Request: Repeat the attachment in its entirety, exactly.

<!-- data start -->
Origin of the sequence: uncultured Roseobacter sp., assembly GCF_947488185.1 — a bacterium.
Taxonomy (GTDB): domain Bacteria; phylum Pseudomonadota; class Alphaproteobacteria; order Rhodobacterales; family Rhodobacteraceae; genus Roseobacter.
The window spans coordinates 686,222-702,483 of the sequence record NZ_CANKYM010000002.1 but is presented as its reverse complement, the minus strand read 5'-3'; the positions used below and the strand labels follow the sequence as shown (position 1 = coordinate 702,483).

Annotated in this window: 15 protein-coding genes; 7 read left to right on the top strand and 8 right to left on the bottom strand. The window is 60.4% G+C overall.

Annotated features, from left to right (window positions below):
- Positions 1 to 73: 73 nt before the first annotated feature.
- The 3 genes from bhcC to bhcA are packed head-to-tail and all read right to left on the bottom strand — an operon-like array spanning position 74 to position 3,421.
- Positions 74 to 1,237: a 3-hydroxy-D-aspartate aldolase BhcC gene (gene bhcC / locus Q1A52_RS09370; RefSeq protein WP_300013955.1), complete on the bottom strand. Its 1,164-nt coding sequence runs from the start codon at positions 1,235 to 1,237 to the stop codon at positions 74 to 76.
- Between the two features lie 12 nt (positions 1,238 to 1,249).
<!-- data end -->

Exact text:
Origin of the sequence: uncultured Roseobacter sp., assembly GCF_947488185.1 — a bacterium.
Taxonomy (GTDB): domain Bacteria; phylum Pseudomonadota; class Alphaproteobacteria; order Rhodobacterales; family Rhodobacteraceae; genus Roseobacter.
The window spans coordinates 686,222-702,483 of the sequence record NZ_CANKYM010000002.1 but is presented as its reverse complement, the minus strand read 5'-3'; the positions used below and the strand labels follow the sequence as shown (position 1 = coordinate 702,483).

Annotated in this window: 15 protein-coding genes; 7 read left to right on the top strand and 8 right to left on the bottom strand. The window is 60.4% G+C overall.

Annotated features, from left to right (window positions below):
- Positions 1 to 73: 73 nt before the first annotated feature.
- The 3 genes from bhcC to bhcA are packed head-to-tail and all read right to left on the bottom strand — an operon-like array spanning position 74 to position 3,421.
- Positions 74 to 1,237: a 3-hydroxy-D-aspartate aldolase BhcC gene (gene bhcC / locus Q1A52_RS09370; RefSeq protein WP_300013955.1), complete on the bottom strand. Its 1,164-nt coding sequence runs from the start codon at positions 1,235 to 1,237 to the stop codon at positions 74 to 76.
- Between the two features lie 12 nt (positions 1,238 to 1,249).